Tips for driving in nasty winter weather
By Steve Wallace
Times Colonist, February 15th 2019
The polar vortex is in full play this winter season.
Whatever happened to this kind of weather pattern being described as cold and snowy?
No matter what you want to call it, it makes driving much more difficult.
The first rule is courtesy.
If your vehicle is not properly equipped, don’t drive.
All you’ll be doing is holding up others who have taken the time and effort to be prepared.
If you have no experience in winter conditions, make other travel arrangements.
The heater fan should be in the defrost and foot position. Let the vehicle warm up for a very short time.
There is no need to labour the point, particularly with newer vehicle technology allowing a smaller initial radiator reservoir fluid circulation.
The vehicle will warm up more quickly if driven in moderately cold weather.
In extremely cold weather, working vehicles are seldom turned off overnight.
Block heaters are standard equipment for most passenger vehicles operating in extreme conditions.
Make sure to clear all windows and brush snow off the entire vehicle before driving.
Clean the wipers and light up for travel. If the vehicle is parked outside overnight, it’s a good idea not to engage the parking brake, as it might freeze due to moisture accumulation.
Newer vehicles seem to be free of this kind of paralysis.
All-season tires perform well at temperatures above -10C.
The all-weather options are good substitutes for winter tires, but in my experience, they wear out much sooner than winter tires.
It’s a good idea to have winter tires on all four wheels.
Putting them only on the drive wheels might cause handling problems when you have to avoid a hazard.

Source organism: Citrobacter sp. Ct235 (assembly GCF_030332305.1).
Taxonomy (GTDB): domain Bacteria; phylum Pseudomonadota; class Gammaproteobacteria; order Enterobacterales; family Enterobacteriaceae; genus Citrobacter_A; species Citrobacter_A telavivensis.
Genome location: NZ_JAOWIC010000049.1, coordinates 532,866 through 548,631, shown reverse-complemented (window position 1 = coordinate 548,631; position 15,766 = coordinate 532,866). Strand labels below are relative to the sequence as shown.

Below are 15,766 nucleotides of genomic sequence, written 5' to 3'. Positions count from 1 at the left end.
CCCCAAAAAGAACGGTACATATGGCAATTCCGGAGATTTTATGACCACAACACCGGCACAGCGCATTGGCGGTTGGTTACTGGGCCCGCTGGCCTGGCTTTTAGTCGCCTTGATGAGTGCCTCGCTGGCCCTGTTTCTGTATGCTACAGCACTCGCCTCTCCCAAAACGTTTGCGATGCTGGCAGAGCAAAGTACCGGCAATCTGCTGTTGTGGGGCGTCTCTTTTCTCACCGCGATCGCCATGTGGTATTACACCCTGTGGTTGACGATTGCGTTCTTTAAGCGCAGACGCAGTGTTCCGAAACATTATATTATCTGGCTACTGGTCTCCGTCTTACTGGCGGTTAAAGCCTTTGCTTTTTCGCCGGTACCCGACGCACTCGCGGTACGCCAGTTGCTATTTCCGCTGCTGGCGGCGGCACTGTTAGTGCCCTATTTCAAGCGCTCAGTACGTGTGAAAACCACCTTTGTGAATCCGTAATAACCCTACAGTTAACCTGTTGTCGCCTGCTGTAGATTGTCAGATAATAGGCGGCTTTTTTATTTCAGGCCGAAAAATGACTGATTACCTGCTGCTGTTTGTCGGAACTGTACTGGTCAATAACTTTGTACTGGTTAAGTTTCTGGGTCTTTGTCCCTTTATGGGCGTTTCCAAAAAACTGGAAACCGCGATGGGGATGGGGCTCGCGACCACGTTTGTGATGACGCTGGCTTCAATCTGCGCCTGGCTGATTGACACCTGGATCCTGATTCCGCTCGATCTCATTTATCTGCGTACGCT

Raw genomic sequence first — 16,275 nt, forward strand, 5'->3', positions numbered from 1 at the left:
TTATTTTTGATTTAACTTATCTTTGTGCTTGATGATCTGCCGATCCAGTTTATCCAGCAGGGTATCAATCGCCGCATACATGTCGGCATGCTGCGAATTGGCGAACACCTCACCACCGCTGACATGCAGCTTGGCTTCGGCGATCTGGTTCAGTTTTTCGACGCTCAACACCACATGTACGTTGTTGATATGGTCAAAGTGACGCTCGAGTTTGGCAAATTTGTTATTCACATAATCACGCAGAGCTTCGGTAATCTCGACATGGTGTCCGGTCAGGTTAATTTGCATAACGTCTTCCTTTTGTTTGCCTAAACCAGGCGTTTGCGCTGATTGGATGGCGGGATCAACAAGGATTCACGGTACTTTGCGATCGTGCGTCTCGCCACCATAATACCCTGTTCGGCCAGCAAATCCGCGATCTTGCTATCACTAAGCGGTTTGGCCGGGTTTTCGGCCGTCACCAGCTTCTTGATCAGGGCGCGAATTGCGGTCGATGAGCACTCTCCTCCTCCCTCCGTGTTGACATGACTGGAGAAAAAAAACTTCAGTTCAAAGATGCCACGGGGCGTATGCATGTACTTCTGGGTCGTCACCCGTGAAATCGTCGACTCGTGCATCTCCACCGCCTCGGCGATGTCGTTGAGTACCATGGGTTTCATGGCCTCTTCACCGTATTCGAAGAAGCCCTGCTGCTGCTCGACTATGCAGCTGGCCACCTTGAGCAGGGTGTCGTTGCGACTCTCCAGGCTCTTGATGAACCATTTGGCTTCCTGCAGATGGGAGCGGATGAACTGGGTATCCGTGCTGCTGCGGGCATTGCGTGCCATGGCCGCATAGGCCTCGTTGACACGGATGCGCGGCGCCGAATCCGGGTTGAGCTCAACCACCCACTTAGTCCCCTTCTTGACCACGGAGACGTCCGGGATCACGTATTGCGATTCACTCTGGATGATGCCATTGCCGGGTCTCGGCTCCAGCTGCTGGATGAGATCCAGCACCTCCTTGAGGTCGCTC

Braking distance increases by three times on snow and 10 times on glare ice.
Most drivers do not steer to avoid a crash.
They apply the brakes in a panic move that only makes them more likely to lose control, resulting in a crash.
In winter, it’s best to drive with an escape space in mind.
Knowing where to steer and preparing for it by having a paved shoulder or parallel lane-escape space adjacent to your travel path is paramount to safe driving, especially in winter, when stopping is not an option.
Smooth motions are always the order of the day, but especially in winter conditions.
With smooth braking and acceleration, you will maintain better control of your vehicle and give others a chance to react to any lane changes or turning manoeuvres.
Make all gentle turns into curves closer to the right side of the lane.
That will create more space between your vehicle and those approaching, especially on two-lane roads.
If you lose traction on a right curve, you will appreciate the additional space. The same goes for left curves, since oncoming traffic will have more space to handle the same kind of skid potential.
There are some not-so-obvious things rookie winter drivers can do.
Follow drivers who are the Canadian version of prairie snowbirds — living on the Island parttime to avoid a northern winter. Seek out Alberta, Saskatchewan and Manitoba licence plates and let them lead the way.
If they made it here in one piece, in winter, they must be doing something right. Or better still, get behind a trucker, preferably with dual-wheel traction, and be a follower rather than a leader.
Stay safe and be mindful of the day-thaw and night-freeze weather cycle that is upon us.